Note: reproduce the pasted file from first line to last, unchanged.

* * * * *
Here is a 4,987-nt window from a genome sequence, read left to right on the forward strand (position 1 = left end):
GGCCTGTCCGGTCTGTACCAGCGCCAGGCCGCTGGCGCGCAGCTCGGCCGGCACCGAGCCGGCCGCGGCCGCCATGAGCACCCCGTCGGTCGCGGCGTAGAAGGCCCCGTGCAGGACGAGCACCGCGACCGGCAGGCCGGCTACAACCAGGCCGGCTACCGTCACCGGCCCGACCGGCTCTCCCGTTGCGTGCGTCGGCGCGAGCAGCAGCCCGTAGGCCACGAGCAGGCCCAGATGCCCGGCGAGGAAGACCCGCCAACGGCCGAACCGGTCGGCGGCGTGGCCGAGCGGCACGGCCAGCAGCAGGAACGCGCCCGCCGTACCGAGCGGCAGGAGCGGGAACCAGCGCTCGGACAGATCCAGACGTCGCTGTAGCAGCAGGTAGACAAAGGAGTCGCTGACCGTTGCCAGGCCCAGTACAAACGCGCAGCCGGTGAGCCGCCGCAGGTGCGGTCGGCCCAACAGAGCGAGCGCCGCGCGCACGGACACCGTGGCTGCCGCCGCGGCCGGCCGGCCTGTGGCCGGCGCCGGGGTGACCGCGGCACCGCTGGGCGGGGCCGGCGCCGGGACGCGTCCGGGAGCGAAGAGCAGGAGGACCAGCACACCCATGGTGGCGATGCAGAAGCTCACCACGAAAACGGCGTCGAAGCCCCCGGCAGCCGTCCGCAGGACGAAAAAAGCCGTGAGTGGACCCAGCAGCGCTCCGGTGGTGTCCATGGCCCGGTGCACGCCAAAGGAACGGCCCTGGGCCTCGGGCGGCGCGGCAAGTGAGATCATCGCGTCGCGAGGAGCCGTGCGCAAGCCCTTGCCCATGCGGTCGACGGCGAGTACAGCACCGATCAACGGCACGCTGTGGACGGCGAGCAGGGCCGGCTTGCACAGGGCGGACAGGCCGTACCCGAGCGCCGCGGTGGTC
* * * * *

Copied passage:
Here is a 4,987-nt window from a genome sequence, read left to right on the forward strand (position 1 = left end):
GGCCTGTCCGGTCTGTACCAGCGCCAGGCCGCTGGCGCGCAGCTCGGCCGGCACCGAGCCGGCCGCGGCCGCCATGAGCACCCCGTCGGTCGCGGCGTAGAAGGCCCCGTGCAGGACGAGCACCGCGACCGGCAGGCCGGCTACAACCAGGCCGGCTACCGTCACCGGCCCGACCGGCTCTCCCGTTGCGTGCGTCGGCGCGAGCAGCAGCCCGTAGGCCACGAGCAGGCCCAGATGCCCGGCGAGGAAGACCCGCCAACGGCCGAACCGGTCGGCGGCGTGGCCGAGCGGCACGGCCAGCAGCAGGAACGCGCCCGCCGTACCGAGCGGCAGGAGCGGGAACCAGCGCTCGGACAGATCCAGACGTCGCTGTAGCAGCAGGTAGACAAAGGAGTCGCTGACCGTTGCCAGGCCCAGTACAAACGCGCAGCCGGTGAGCCGCCGCAGGTGCGGTCGGCCCAACAGAGCGAGCGCCGCGCGCACGGACACCGTGGCTGCCGCCGCGGCCGGCCGGCCTGTGGCCGGCGCCGGGGTGACCGCGGCACCGCTGGGCGGGGCCGGCGCCGGGACGCGTCCGGGAGCGAAGAGCAGGAGGACCAGCACACCCATGGTGGCGATGCAGAAGCTCACCACGAAAACGGCGTCGAAGCCCCCGGCAGCCGTCCGCAGGACGAAAAAAGCCGTGAGTGGACCCAGCAGCGCTCCGGTGGTGTCCATGGCCCGGTGCACGCCAAAGGAACGGCCCTGGGCCTCGGGCGGCGCGGCAAGTGAGATCATCGCGTCGCGAGGAGCCGTGCGCAAGCCCTTGCCCATGCGGTCGACGGCGAGTACAGCACCGATCAACGGCACGCTGTGGACGGCGAGCAGGGCCGGCTTGCACAGGGCGGACAGGCCGTACCCGAGCGCCGCGGTGGTC